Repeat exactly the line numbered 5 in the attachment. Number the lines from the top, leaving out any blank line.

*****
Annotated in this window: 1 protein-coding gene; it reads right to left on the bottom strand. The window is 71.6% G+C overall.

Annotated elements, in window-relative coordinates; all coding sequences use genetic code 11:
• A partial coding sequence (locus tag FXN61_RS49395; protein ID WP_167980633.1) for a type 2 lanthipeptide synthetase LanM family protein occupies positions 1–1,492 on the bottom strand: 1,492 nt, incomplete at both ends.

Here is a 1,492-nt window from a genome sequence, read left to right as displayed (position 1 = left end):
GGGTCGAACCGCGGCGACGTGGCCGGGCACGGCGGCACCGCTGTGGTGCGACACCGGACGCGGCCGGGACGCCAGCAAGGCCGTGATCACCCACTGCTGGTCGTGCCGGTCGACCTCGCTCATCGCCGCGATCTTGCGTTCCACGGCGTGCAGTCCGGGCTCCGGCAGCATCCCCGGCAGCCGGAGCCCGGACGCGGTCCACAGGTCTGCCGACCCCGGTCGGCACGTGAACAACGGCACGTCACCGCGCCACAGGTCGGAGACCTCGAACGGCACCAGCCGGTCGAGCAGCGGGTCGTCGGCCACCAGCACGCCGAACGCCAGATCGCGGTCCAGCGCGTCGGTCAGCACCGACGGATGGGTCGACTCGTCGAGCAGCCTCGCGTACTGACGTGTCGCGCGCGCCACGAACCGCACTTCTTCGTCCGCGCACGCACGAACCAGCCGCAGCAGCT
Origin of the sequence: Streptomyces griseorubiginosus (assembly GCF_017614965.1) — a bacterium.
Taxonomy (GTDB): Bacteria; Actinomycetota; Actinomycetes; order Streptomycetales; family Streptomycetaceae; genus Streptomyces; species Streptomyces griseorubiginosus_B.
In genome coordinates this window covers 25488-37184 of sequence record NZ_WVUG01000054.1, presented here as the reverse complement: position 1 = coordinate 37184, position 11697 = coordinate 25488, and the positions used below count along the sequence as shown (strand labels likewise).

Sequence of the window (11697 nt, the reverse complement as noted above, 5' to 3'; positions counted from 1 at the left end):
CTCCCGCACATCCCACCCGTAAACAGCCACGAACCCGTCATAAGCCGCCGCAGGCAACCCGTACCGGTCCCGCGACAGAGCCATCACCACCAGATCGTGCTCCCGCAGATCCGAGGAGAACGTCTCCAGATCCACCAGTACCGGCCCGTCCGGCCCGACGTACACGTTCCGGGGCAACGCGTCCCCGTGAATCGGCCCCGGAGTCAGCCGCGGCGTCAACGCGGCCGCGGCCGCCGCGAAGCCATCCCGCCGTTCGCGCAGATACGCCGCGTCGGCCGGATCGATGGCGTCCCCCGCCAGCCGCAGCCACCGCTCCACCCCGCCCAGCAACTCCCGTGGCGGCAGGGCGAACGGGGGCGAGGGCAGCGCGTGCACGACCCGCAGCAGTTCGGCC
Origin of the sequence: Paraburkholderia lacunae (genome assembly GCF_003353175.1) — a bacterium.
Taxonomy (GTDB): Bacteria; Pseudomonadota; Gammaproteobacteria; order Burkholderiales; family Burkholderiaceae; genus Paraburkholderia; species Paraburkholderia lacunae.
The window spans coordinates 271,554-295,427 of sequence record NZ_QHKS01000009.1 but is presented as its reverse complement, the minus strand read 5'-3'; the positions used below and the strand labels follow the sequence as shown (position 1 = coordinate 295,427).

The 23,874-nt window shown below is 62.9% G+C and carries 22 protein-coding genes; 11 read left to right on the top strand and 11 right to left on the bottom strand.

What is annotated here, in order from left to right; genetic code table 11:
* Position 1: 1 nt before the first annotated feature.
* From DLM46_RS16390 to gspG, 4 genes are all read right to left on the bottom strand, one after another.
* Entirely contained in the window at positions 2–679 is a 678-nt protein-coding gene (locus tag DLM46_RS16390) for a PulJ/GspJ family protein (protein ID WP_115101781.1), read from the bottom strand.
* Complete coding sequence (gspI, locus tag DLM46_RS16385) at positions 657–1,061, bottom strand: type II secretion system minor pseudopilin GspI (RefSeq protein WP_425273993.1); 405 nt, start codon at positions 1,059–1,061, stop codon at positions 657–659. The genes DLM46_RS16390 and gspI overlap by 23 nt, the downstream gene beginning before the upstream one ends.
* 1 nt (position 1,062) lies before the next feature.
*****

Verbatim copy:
GGGTCGAACCGCGGCGACGTGGCCGGGCACGGCGGCACCGCTGTGGTGCGACACCGGACGCGGCCGGGACGCCAGCAAGGCCGTGATCACCCACTGCTGGTCGTGCCGGTCGACCTCGCTCATCGCCGCGATCTTGCGTTCCACGGCGTGCAGTCCGGGCTCCGGCAGCATCCCCGGCAGCCGGAGCCCGGACGCGGTCCACAGGTCTGCCGACCCCGGTCGGCACGTGAACAACGGCACGTCACCGCGCCACAGGTCGGAGACCTCGAACGGCACCAGCCGGTCGAGCAGCGGGTCGTCGGCCACCAGCACGCCGAACGCCAGATCGCGGTCCAGCGCGTCGGTCAGCACCGACGGATGGGTCGACTCGTCGAGCAGCCTCGCGTACTGACGTGTCGCGCGCGCCACGAACCGCACTTCTTCGTCCGCGCACGCACGAACCAGCCGCAGCAGCT